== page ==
Night falls in Dhaka. Commercial streets glow with lights and the neon-lit stores and restaurants are abuzz with shoppers enjoying a break from Ramadan. This is a great visual spectacle punctuated by the incessant honking of colorful rickshaws.
But the reality is different right outside the capital. Sunset brings life to a halt in rural areas as about 60 percent of rural households do not have access to grid electricity. Kerosene lamps and battery-powered torches are widespread yet limited alternatives, their dim light offering limited options for cooking, reading or doing homework.
It is a sweltering hot day when our team sets out to visit a household of 14 in the village of Pachua, a two-hour drive from Dhaka. Around 80% of the villagers have benefited from the solar panel systems to access electricity. The Rural Electrification and Renewable Energy Development Project (RERED), supports installation of solar home systems and aims to increase access to clean energy in rural Bangladesh.
We’re accompanied by Nazmul Haque Faisal from IDCOL, a government-owned financing institution, which implements the program. “This is the fastest-growing solar home system in the world,” Faisal says enthusiastically, “and with 40,000-50,000 new installations per month, the project is in high demand.”
We’ve now reached our destination and Monjil Mian welcomes us to his house, which he shares with 13 other members of his family, including his brothers, two of them currently away for extended work stints in Saudi Arabia.
The family purchased their first solar panel 8 years ago and added a second one later on. The closest electricity grid system is 4 km away. “We used to live in the dark” Monjil says and “we had to go to the nearest village, 4.5 km from here to recharge our mobile phones and torch lamps. It was a waste of time and money and we had to pay 10 takas for each device.”
I ask how the solar panels improved their lives. Safety is a main concern for the family. One advantage of the solar system is that it can store energy in a rechargeable battery and a household can operate 3-4 lights and a television set for at least 4 hours a day—or later during the night. The family switches on their backyard light as soon as the sun sets to repel thieves and burglars from entering their property. Talking about safety, the old smoky kerosene lamps were also a hazard interjects Nasima, Monjil’s sister in law, and she recounts the story of villagers whose mosquito nets caught on fire in pre-electricity days.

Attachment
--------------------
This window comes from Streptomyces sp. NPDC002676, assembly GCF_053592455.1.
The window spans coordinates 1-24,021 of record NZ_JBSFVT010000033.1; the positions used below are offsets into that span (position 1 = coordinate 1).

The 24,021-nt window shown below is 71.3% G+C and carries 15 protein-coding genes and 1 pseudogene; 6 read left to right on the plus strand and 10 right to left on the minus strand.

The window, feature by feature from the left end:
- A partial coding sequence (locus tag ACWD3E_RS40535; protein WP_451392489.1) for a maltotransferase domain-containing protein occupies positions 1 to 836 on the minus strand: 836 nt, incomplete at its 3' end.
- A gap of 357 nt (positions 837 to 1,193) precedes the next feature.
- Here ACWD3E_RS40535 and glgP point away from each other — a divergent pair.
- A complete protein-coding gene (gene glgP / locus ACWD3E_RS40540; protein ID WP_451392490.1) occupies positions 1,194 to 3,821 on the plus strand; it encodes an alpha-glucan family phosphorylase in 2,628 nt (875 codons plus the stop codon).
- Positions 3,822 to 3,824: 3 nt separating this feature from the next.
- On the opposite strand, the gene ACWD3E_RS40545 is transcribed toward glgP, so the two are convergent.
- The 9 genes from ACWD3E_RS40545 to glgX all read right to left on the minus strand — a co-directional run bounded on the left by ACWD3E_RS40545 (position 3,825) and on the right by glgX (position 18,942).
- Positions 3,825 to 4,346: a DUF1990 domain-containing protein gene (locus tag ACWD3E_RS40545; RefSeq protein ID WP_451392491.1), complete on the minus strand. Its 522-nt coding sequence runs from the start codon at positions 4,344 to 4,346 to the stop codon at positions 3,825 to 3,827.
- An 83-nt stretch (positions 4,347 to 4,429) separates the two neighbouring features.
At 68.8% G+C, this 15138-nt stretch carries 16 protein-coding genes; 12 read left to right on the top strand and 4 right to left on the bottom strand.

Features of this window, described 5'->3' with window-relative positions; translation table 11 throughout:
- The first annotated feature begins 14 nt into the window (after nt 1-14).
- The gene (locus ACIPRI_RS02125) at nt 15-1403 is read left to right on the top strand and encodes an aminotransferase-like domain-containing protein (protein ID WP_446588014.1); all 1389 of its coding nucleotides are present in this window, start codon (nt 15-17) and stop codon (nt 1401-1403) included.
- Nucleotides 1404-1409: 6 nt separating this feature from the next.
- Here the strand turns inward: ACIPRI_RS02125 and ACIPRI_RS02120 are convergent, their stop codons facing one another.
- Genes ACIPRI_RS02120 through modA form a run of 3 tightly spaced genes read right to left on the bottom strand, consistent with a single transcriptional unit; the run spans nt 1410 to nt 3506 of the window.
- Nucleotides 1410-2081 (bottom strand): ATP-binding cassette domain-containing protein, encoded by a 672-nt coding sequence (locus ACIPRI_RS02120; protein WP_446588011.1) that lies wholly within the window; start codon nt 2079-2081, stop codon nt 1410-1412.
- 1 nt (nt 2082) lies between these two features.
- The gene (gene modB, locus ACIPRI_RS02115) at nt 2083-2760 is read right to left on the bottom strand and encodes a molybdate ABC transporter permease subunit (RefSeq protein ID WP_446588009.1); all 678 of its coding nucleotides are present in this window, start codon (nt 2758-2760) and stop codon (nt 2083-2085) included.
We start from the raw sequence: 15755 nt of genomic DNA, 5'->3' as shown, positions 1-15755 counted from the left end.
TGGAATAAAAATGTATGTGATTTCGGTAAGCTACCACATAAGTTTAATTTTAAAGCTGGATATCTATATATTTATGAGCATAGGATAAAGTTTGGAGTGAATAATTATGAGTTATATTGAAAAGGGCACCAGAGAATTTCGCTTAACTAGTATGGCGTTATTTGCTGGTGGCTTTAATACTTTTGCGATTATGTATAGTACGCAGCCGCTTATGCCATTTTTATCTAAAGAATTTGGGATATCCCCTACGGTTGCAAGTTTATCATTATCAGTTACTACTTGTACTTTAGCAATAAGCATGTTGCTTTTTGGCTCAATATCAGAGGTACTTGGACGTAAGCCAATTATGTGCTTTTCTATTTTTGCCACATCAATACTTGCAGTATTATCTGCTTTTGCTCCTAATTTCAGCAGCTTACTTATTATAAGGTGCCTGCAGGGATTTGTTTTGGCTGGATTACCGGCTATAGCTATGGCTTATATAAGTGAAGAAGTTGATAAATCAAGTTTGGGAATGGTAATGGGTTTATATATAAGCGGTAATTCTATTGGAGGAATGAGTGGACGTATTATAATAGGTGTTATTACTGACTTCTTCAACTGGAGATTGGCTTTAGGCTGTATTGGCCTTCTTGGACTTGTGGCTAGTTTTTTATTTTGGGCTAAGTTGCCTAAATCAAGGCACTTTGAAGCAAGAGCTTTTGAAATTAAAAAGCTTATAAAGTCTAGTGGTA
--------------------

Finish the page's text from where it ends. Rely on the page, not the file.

The conversation turns to the remittances sent from Saudi Arabia by Monjil’s brothers. Their money has helped pay for the solar system and the family uses mobile banking to complete financial transfers. The whole process is now much easier and can be done at home on the fully-charged phones, thus sparing the family a trip to the nearest village.
Nasima’s son, Monirul, fetches the family’s latest acquisition, a brand new laptop. He’s an 11th grade student at the local school and uses the computer for increasing his typing skills. “I read, and write, and practice my typing” he says. “Before we had the solar panels, everything was blurry because the light was so dim.” Nasima adds that she wants to start using Skype to communicate with her husband, who comes back home from Saudi Arabia every other year. They used to write each other letters and it took one week for them to be delivered.
It’s now the end of the day and my iPhone battery is almost dead, a universal annoyance. Monirul is proud to fix as he plugs my charger into one of the house’s electrical sockets.
While my phone is enjoying its first ever solar-generated replenishment, we cross the backyard to pay a visit to Lal Mian. An administrator at the local high school, who looks forward to the benefits of electricity in his home. “Darkness will go away,” he said, “and we can move around the house and the property at night.” Looking at his two nephews, he adds: “their lives will improve and they will have the opportunity to study.